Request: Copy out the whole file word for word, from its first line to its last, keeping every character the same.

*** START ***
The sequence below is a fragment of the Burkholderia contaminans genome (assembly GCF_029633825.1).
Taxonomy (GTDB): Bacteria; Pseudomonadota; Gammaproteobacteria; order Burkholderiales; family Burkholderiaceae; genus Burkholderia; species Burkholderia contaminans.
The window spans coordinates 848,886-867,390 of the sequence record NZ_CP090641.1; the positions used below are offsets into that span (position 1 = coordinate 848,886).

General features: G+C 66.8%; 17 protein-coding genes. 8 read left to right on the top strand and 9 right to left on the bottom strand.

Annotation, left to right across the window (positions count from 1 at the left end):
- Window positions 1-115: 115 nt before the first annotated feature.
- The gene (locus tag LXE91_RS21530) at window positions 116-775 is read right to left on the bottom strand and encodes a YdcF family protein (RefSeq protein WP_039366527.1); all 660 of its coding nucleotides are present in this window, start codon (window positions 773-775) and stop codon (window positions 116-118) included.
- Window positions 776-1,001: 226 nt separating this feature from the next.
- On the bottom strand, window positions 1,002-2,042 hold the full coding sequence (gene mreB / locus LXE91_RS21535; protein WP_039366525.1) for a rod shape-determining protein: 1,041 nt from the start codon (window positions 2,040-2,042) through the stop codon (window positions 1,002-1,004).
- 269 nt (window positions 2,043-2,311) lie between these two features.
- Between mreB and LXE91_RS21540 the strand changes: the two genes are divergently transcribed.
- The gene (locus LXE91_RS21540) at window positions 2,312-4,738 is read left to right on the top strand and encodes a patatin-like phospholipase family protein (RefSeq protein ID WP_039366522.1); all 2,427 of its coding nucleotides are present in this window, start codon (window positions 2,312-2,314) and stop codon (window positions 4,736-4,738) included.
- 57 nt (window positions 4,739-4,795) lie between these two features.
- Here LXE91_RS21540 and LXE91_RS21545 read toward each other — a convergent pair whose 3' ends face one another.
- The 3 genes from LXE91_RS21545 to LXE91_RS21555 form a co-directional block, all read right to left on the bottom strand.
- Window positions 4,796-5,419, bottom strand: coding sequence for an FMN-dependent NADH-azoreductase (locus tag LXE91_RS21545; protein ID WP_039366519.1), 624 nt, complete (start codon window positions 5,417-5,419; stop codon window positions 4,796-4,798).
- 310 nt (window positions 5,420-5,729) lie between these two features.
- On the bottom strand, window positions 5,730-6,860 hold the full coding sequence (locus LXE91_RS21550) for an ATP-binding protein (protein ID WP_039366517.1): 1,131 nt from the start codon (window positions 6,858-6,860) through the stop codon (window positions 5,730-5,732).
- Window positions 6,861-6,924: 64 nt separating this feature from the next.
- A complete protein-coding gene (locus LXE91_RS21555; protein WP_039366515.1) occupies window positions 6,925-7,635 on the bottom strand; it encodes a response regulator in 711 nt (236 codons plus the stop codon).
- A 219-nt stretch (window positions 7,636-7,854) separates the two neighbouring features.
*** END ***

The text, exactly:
The sequence below is a fragment of the Burkholderia contaminans genome (assembly GCF_029633825.1).
Taxonomy (GTDB): Bacteria; Pseudomonadota; Gammaproteobacteria; order Burkholderiales; family Burkholderiaceae; genus Burkholderia; species Burkholderia contaminans.
The window spans coordinates 848,886-867,390 of the sequence record NZ_CP090641.1; the positions used below are offsets into that span (position 1 = coordinate 848,886).

General features: G+C 66.8%; 17 protein-coding genes. 8 read left to right on the top strand and 9 right to left on the bottom strand.

Annotation, left to right across the window (positions count from 1 at the left end):
- Window positions 1-115: 115 nt before the first annotated feature.
- The gene (locus tag LXE91_RS21530) at window positions 116-775 is read right to left on the bottom strand and encodes a YdcF family protein (RefSeq protein WP_039366527.1); all 660 of its coding nucleotides are present in this window, start codon (window positions 773-775) and stop codon (window positions 116-118) included.
- Window positions 776-1,001: 226 nt separating this feature from the next.
- On the bottom strand, window positions 1,002-2,042 hold the full coding sequence (gene mreB / locus LXE91_RS21535; protein WP_039366525.1) for a rod shape-determining protein: 1,041 nt from the start codon (window positions 2,040-2,042) through the stop codon (window positions 1,002-1,004).
- 269 nt (window positions 2,043-2,311) lie between these two features.
- Between mreB and LXE91_RS21540 the strand changes: the two genes are divergently transcribed.
- The gene (locus LXE91_RS21540) at window positions 2,312-4,738 is read left to right on the top strand and encodes a patatin-like phospholipase family protein (RefSeq protein ID WP_039366522.1); all 2,427 of its coding nucleotides are present in this window, start codon (window positions 2,312-2,314) and stop codon (window positions 4,736-4,738) included.
- 57 nt (window positions 4,739-4,795) lie between these two features.
- Here LXE91_RS21540 and LXE91_RS21545 read toward each other — a convergent pair whose 3' ends face one another.
- The 3 genes from LXE91_RS21545 to LXE91_RS21555 form a co-directional block, all read right to left on the bottom strand.
- Window positions 4,796-5,419, bottom strand: coding sequence for an FMN-dependent NADH-azoreductase (locus tag LXE91_RS21545; protein ID WP_039366519.1), 624 nt, complete (start codon window positions 5,417-5,419; stop codon window positions 4,796-4,798).
- 310 nt (window positions 5,420-5,729) lie between these two features.
- On the bottom strand, window positions 5,730-6,860 hold the full coding sequence (locus LXE91_RS21550) for an ATP-binding protein (protein ID WP_039366517.1): 1,131 nt from the start codon (window positions 6,858-6,860) through the stop codon (window positions 5,730-5,732).
- Window positions 6,861-6,924: 64 nt separating this feature from the next.
- A complete protein-coding gene (locus LXE91_RS21555; protein WP_039366515.1) occupies window positions 6,925-7,635 on the bottom strand; it encodes a response regulator in 711 nt (236 codons plus the stop codon).
- A 219-nt stretch (window positions 7,636-7,854) separates the two neighbouring features.